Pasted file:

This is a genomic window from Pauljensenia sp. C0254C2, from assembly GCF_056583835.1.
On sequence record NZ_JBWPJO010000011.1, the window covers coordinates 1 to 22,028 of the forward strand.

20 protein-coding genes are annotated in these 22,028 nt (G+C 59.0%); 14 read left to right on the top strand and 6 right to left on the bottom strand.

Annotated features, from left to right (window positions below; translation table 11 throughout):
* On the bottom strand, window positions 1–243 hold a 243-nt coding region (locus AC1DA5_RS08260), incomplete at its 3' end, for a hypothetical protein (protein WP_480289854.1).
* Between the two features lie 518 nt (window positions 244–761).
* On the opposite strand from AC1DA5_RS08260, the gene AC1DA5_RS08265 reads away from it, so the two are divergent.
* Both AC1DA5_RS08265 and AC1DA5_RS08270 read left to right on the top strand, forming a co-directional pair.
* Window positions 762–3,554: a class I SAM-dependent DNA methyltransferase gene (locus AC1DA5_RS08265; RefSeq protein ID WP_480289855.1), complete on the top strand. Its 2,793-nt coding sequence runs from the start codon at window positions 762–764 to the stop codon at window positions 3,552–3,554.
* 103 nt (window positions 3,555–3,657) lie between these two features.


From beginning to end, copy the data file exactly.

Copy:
This is a genomic window from Pauljensenia sp. C0254C2, from assembly GCF_056583835.1.
On sequence record NZ_JBWPJO010000011.1, the window covers coordinates 1 to 22,028 of the forward strand.

20 protein-coding genes are annotated in these 22,028 nt (G+C 59.0%); 14 read left to right on the top strand and 6 right to left on the bottom strand.

Annotated features, from left to right (window positions below; translation table 11 throughout):
* On the bottom strand, window positions 1–243 hold a 243-nt coding region (locus AC1DA5_RS08260), incomplete at its 3' end, for a hypothetical protein (protein WP_480289854.1).
* Between the two features lie 518 nt (window positions 244–761).
* On the opposite strand from AC1DA5_RS08260, the gene AC1DA5_RS08265 reads away from it, so the two are divergent.
* Both AC1DA5_RS08265 and AC1DA5_RS08270 read left to right on the top strand, forming a co-directional pair.
* Window positions 762–3,554: a class I SAM-dependent DNA methyltransferase gene (locus AC1DA5_RS08265; RefSeq protein ID WP_480289855.1), complete on the top strand. Its 2,793-nt coding sequence runs from the start codon at window positions 762–764 to the stop codon at window positions 3,552–3,554.
* 103 nt (window positions 3,555–3,657) lie between these two features.